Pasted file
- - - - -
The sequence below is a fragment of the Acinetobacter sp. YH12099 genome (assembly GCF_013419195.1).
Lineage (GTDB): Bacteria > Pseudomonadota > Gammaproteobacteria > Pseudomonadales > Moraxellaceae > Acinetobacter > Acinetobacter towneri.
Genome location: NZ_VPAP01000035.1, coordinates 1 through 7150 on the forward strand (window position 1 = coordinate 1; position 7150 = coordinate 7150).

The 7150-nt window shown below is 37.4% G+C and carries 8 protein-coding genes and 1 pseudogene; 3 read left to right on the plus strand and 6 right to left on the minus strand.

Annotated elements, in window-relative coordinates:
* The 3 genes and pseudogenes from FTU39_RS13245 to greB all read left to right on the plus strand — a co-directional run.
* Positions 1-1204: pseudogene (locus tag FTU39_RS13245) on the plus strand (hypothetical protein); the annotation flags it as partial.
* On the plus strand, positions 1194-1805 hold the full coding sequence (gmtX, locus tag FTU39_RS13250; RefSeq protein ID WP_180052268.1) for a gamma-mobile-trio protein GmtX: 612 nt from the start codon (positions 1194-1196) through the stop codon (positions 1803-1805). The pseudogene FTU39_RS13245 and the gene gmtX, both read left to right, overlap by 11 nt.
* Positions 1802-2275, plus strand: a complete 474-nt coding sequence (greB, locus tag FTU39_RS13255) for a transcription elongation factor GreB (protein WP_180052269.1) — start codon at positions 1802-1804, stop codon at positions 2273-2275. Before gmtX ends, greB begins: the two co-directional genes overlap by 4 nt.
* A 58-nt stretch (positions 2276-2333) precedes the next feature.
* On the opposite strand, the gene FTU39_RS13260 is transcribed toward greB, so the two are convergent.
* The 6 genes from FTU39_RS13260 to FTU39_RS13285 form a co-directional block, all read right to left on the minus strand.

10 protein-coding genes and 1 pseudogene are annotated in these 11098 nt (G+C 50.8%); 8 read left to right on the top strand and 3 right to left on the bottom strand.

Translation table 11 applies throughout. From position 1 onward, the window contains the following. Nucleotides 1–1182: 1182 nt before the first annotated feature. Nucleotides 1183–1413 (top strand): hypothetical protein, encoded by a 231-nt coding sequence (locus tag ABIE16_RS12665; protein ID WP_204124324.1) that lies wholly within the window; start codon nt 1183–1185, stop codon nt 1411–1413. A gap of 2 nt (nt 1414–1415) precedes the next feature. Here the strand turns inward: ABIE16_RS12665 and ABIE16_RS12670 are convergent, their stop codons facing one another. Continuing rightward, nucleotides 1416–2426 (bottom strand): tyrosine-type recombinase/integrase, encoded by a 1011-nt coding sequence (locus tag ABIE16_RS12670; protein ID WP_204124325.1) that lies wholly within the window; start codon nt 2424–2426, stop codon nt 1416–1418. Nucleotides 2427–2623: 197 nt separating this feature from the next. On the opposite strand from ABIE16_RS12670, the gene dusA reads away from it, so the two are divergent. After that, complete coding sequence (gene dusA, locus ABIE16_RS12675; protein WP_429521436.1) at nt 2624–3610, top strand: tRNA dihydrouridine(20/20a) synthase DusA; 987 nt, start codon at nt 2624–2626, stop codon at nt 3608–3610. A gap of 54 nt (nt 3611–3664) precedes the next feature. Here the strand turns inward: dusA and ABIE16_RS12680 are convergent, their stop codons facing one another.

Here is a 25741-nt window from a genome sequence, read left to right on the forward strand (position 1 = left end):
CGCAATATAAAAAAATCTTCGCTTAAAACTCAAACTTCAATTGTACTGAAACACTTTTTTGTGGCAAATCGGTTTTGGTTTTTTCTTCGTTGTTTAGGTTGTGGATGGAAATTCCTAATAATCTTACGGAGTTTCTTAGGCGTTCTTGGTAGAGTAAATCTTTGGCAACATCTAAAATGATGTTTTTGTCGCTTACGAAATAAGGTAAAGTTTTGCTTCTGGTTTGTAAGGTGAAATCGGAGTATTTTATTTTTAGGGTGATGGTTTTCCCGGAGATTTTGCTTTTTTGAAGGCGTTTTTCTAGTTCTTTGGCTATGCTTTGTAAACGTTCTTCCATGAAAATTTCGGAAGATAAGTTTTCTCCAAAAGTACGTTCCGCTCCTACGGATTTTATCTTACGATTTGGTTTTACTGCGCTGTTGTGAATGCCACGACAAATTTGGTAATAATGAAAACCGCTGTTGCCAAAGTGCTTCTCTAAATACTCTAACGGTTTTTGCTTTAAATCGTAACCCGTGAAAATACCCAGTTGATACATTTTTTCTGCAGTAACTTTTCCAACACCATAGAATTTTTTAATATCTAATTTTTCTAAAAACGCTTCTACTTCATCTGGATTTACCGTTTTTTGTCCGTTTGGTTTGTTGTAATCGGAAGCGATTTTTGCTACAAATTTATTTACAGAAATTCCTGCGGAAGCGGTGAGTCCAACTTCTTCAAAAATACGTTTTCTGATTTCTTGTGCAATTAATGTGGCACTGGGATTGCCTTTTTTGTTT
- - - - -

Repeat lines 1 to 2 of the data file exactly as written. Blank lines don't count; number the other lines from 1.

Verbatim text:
The sequence below is a fragment of the Acinetobacter sp. YH12099 genome (assembly GCF_013419195.1).
Lineage (GTDB): Bacteria > Pseudomonadota > Gammaproteobacteria > Pseudomonadales > Moraxellaceae > Acinetobacter > Acinetobacter towneri.